UNPACKING LEARNING DISORDERS IN CHILDREN
What do Virgin Group founder Sir Richard Branson; Shark Tank investor Barbara Corcoran, and IKEA founder Ingvar Kamprad have in common besides topping the world’s most coveted rich lists? They
What do Virgin Group founder Sir Richard Branson; Shark Tank investor Barbara Corcoran, and IKEA founder Ingvar Kamprad have in common besides topping the world’s most coveted rich lists? They all suffered from dyslexia, a learning disorder, when growing up.
Learning disorders refer to a variety of neurological learning challenges that affect how one sees, hears, understands, processes and retains information. Learning disorders have nothing to do with one’s intelligence. If undiagnosed, they can make a child frustrated leading to loss of confidence and low self-esteem. According to Sir Richard Branson, an outspoken dyslexia ambassador, the experience was so harrowing that it left him feeling ‘stupid’ while his teachers dismissed him as lazy.
Among the most common learning disorders are:
Dyslexia: Dyslexic children exhibit difficulty with reading, writing and spelling. This is because they have poor letter and word recognition, joining words and ideas and slow speed and fluency in reading.
Dyscalculia: In this case a child has difficulty dealing with numbers. This manifests itself through a poor show in math class, dealing with finances or even telling time. Dyscalculia is largely brought about by other disorders such as difficulty in language learning, visual disorder or sequencing, organisation and memorisation of information.
Dysgraphia: This refers to difficulty in writing such as problems with the physical act of writing or poor comprehension and organisation of words. Neatness, accuracy and consistency of writing and copying of alphabetical letters, words and spelling are also a challenge.
Dyspraxia: It is also referred to as a sensory integration disorder or developmental coordination disorder. A child with dyspraxia experiences difficulty with the synchronisation of motor skills such as hand-eye coordination, holding a pen, speech and general body balance to do activities such as jumping.
Auditory processing disorder: This refers to difficulty in differentiating between sounds due to poor ear and brain coordination. It may also result in difficulty with reading, comprehension, and language learning.
Visual processing disorder: This refers to difficulty in interpreting visual information. Children with this disorder have trouble with calculations, general reading and interpreting items such as maps, charts, symbols and pictures.
In case you are having a difficult time figuring out whether your child has a learning disorder or not, here a few things to look out for:
Problems finding and pronouncing words
Trouble learning the alphabet, numbers, colours, shapes or days of the week
Difficulty following directions or learning routines
Difficulty controlling crayons, pencils, and scissors, or colouring within the borders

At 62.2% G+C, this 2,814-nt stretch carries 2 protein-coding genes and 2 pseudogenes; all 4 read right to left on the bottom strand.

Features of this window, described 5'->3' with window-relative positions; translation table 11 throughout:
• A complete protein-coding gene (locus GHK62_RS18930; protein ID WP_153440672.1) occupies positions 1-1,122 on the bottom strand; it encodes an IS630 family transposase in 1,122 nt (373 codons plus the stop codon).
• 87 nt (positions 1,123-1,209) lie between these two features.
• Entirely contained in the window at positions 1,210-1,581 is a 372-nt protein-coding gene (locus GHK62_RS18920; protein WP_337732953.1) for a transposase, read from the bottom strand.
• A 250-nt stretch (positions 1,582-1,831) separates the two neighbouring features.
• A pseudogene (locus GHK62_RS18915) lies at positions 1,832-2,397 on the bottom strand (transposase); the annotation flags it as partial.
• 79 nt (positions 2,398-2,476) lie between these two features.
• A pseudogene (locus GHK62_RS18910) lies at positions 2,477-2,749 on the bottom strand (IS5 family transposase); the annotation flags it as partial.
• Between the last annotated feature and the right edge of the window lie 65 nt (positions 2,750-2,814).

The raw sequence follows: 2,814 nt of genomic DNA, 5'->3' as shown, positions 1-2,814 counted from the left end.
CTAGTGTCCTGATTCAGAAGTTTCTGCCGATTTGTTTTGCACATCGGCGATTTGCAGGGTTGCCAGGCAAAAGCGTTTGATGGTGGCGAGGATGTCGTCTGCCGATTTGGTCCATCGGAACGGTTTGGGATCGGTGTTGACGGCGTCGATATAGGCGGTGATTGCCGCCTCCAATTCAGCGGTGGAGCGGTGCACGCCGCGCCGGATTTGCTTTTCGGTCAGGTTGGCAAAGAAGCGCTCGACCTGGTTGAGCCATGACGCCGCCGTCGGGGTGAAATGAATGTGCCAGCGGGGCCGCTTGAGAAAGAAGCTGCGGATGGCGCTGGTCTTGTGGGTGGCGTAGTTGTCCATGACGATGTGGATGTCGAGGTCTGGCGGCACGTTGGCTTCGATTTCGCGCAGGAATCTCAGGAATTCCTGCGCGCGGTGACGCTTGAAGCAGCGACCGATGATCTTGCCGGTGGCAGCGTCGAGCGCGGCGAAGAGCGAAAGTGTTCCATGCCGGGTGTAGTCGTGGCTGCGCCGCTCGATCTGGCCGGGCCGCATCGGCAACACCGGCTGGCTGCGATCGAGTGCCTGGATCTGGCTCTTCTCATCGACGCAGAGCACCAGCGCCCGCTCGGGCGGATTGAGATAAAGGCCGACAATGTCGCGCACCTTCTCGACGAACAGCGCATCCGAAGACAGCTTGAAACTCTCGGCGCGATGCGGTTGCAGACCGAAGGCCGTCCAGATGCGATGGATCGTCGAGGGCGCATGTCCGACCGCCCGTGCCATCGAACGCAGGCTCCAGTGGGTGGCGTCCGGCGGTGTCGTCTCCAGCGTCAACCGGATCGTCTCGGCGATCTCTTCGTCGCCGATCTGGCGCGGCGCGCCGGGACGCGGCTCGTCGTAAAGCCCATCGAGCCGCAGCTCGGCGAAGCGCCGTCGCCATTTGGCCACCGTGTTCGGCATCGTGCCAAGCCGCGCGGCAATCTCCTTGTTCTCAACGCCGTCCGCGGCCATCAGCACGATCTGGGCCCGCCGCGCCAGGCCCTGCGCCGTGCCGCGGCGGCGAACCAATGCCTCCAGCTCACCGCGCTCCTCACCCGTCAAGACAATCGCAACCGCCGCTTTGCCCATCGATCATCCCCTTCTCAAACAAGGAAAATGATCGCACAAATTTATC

Trouble with buttons, zippers, snaps or shoelaces
Five to nine years
Trouble learning the connection between letters and sounds
Poor ability to blend sounds to make words
Confusing basic words when reading
Consistently misspelling words and reading errors
Trouble learning basic math concepts
Difficulty telling time and remembering sequences
Slow to learn new skills
10 years and above
Difficulty with reading comprehension or math skills
Trouble with open-ended test questions and word problems
Dislikes reading and writing and avoids reading aloud
Spells the same word differently in a single document
Poor organisational skills (bedroom, homework, desk is messy and disorganised)
Trouble following classroom discussions and expressing thoughts aloud
Treating learning disorders
The first course of action in the event you suspect your child has a learning disorder is to visit a specialist such as a clinical, developmental or educational psychologist for a thorough diagnosis. There is a silver lining when it comes to learning disabilities. With good care and patience, it is possible to help the brain rewire its neurological functions to facilitate the cognitive skills needed for learning. All it takes is a different approach to learning as far as the affected child is concerned.
After a proper diagnosis, if your child is in a public school and the curriculum and pace does not favour them, consider a private school that caters for their needs or home schooling. Here are some more tips:
Find out the easiest way your child responds to learning and foster that skill.
In the event of a hearing disorder, find out if assisted learning devices can make a difference. Create a sterile environment for them during tutoring hours, as noisy places tend to make them anxious.
Avoid stress. Be patient with your child and yourself, celebrate goals and small wins and encourage your child to build their confidence.
Published in September 2016